Researchers working within this theme are studying the fate of oil & gas released from the sea floor as it passes upward through the water column. They are particularly interested in the impact of petrocarbon (carbon derived from petroleum) on the diversity, abundance, and activity of plankton. Their studies encompass a broad range of organisms, including microbes that consume oil & gas directly, phyto- and zooplankton that may be physiologically affected by exposure to oil & gas, and zooplankton that can transfer petro-carbon through the food web via their feeding activities. They have a strong focus on field research, with extensive sampling and experimental activities during research cruises to the Gulf of Mexico.
This theme aims to address components of the following ECOGIG research areas:
Clarify the biogeochemical dynamics, processes, and ecosystem impacts of natural hydrocarbon (oil & gas) seepage in the Gulf ecosystem by:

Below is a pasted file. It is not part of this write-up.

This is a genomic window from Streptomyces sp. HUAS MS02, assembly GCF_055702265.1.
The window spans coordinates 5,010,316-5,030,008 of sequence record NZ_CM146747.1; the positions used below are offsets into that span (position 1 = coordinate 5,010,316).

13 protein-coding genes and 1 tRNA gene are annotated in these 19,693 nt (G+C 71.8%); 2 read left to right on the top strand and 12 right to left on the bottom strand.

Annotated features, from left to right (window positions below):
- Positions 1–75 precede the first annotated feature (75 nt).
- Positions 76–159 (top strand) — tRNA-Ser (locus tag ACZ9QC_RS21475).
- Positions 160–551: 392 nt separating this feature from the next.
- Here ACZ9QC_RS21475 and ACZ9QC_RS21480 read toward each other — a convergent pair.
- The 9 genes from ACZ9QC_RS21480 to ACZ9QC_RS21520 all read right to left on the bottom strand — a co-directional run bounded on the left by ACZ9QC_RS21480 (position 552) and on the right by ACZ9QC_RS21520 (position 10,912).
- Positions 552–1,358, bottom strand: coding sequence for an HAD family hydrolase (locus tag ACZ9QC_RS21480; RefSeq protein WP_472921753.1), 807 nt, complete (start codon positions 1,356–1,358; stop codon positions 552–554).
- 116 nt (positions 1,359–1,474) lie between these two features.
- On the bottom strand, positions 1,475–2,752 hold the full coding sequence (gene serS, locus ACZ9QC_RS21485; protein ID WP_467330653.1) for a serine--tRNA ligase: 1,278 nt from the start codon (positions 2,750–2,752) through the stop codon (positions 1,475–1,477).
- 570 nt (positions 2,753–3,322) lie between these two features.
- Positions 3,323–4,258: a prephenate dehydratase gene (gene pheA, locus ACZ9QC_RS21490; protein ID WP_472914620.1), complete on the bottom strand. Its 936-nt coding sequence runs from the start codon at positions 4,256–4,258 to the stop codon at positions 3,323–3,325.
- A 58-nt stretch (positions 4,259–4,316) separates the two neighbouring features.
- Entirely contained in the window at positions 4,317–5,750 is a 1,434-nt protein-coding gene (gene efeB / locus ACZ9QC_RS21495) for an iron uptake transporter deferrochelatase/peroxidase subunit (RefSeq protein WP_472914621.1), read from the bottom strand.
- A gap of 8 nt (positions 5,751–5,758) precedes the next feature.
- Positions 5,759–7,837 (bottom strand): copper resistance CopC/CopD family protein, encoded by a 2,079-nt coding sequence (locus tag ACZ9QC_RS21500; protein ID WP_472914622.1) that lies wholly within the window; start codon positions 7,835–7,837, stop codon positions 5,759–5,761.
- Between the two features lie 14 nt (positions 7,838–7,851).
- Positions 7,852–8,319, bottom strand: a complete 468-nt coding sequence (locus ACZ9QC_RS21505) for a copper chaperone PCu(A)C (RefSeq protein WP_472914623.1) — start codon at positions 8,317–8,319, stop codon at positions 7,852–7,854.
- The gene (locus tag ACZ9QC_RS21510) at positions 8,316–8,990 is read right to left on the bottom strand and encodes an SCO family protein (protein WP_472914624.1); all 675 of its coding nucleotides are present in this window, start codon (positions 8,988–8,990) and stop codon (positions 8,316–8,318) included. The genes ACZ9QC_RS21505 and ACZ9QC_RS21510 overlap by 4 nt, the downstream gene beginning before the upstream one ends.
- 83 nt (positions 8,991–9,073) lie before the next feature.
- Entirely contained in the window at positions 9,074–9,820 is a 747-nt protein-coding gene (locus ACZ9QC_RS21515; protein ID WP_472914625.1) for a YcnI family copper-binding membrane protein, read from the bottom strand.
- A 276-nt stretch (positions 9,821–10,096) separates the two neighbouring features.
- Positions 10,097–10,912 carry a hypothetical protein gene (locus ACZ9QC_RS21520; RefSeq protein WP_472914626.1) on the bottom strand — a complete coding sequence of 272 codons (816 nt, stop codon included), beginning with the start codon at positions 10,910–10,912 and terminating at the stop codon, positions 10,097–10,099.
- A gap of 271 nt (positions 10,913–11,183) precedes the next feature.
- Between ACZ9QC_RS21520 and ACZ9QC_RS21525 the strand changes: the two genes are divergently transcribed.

1. Determining the relative importance of key biological and physical processes in controlling hydrocarbon transfer between surface and deep waters, and sediments.
2. Defining how natural hydrocarbons influence the diversity, activities and functions of water column and benthic biological communities relative to control sites.
Measure how hydrocarbons are incorporated into marine oil snow and evaluate its formation, dynamics and fate in the Gulf by:
Determining the roles of phytoplankton, minerals and microbes in forming marine oil snow.
Determine the impact of natural perturbations on hydrocarbon fluxes by:
1. Conducting laboratory experiments to determine the capacity of natural biological communities to process increased hydrocarbon loads on site by oxidizing them and converting them to biomass (~petrocarbon) that can be traced through the food web.
2. Measuring with site specific experiments how variability in hydrocarbon concentrations alter water column biological community structure and activity.